I used this week's "Who Goes There?" column on Eater to pay my respects to Prime Burger, which is closing today, Saturday, May 26. Here's an account of my visit:
Who Goes There?
This week, some genius landlord (New York's full of genius landlords these days, you know) decided it was time to boot out the Midtown hamburger haven Prime Burger after three-quarters of a century in business. The end comes Saturday for the diner institution, so during a recent Thursday lunch, the E. 51st Street place was packed with emotional noshers. Every time one of the wacky, grade-school-desk-like, single-seater booths became free, it was quickly reoccupied. The line to pay checks—actually mini-menus on which the waiters scrawl their hieroglyphics—was never less than ten people long. Most paused at the cash register to buy a Prime Burger t-shirt. That would be their last chance.
Everyone was taking pictures. Waiters took pictures of patrons. Patrons hugged waiters as they left. And why not? Most of the regulars have been eating there for decades, and most of the staff has been working there just as long. "How long have you been coming here?" asked the cashier as he gave a sharp-beaked, pear-shaped customer his change. "About 30 years," the man answered. "It was easier when I worked down the block." "I've been here 36 years," said the cashier. "I counted it up the other day. I didn't think it was that long. Time flies."
Signs were posted all over informing diners that Prime Burger had lost its home. The one on the front door betrayed a less-advertised detail of the eatery's history. It said PB was closing after 74 years in business, but if you peeled back the pasted-on "74" you found the number "47." A diner did open here in 1938, but it was Hamburger Heaven. They're the ones that installed the desk-like booths. Prime Burger took over the space in 1965. So saying they're been serving you since 1938 is a bit of a fib. Still, 47 years is plenty old and, bottom line, burgers have been flipped here since LaGuardia was Mayor.
At Prime Burger, the human pageant could be mistaken for one from the 1940s. Neither the eaters nor the servers are beautiful, nor do they seem to feel the need to be so. The crowd looks like they work for a living, and it's no doubt that they do. For Prime Burger is that dying breed of Manhattan restaurant—a lunch joint (it closes early). Wage-slaves come here for a cheap midday repast. There aren't many other sit-down choices in Midtown where you won't go broke. The waiters just look like waiters, not models. They're middle-aged or old. They have high pompadours, Coke-bottle glasses, graying hair, and stooped shoulders. Their formal white jackets are worn and faded. But they lay down a napkin quick and bring your food quicker. If they don't, they apologize. There's a dignity there.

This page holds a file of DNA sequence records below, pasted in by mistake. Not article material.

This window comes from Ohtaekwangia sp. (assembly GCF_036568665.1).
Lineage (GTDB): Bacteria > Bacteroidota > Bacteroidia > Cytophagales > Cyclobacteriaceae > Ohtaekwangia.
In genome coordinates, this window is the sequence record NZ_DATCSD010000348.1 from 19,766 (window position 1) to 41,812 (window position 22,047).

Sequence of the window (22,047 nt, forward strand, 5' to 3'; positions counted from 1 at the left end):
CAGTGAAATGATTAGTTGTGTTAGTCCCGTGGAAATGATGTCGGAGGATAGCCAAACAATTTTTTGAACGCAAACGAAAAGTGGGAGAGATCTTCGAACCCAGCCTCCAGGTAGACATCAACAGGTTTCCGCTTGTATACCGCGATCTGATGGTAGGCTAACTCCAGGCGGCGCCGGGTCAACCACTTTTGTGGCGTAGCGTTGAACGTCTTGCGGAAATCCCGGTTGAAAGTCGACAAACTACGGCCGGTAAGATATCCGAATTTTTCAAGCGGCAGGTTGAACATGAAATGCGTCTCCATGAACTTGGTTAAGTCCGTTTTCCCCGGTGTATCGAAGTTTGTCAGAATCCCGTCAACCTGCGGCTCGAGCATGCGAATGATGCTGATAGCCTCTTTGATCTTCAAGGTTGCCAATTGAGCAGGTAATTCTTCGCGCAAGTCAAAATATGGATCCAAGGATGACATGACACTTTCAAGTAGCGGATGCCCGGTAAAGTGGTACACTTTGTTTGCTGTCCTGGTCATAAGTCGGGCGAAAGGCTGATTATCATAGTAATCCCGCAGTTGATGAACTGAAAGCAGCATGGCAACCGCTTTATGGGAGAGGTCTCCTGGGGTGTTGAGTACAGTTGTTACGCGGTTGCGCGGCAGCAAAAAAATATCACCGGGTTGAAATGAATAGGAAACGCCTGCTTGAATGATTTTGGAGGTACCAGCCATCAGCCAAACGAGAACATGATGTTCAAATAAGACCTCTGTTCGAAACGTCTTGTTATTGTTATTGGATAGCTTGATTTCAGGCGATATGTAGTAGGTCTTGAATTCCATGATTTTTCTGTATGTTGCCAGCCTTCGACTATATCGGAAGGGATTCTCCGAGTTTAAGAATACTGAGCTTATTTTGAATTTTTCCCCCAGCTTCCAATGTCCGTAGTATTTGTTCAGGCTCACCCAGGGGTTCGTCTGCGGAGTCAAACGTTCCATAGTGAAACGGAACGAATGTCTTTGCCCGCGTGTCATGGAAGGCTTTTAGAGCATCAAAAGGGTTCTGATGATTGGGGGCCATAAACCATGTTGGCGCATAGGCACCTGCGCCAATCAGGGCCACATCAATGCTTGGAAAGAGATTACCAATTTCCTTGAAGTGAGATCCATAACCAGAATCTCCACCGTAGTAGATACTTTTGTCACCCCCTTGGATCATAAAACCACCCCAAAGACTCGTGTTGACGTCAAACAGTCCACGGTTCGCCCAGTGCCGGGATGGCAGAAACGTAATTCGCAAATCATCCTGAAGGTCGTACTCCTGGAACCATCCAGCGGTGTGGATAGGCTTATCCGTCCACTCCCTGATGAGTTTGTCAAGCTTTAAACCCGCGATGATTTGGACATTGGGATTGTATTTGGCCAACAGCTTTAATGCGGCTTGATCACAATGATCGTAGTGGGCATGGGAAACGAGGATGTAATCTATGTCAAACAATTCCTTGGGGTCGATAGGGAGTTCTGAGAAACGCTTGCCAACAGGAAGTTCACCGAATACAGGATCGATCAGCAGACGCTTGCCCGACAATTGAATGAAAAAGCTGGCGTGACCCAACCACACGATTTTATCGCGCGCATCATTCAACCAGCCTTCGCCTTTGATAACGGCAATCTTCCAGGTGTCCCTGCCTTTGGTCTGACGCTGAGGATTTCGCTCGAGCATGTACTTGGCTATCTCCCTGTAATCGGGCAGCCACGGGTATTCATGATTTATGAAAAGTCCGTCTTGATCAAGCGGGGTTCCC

The clientele are mainly from the area, mostly regulars who are employed nearby. Many have been coming for decades. But, given Prime Burger's location right next to St. Patrick's Cathedral, they also get a lot of tourists. The air is filled with a potpourri of languages. While I was there, a group of nine German teenagers came in. They may have been there because they read Prime Burger was closing. But I'm guessing they didn't have a clue. Having just seen the big church, they were hungry. Where there's a line, there must be good food, right? They pointed at the curious booths in wonder and chatted in German, the only English word peppering their speech being "burger."
Menu-wise, most people don't stray far from the burgers and fries. I had two patties myself. I always spoon on some of the homemade red relish found at every table in an odd silver dish, because it's special to the place. Although I'm never sure if it's a good idea. I did so again this final visit. I'm still not positive it was a good idea. But Prime Burger is a good idea. It always was. And that landlord? Well, he's a @#$% genius. That's what he is.
—Brooks of Sheffield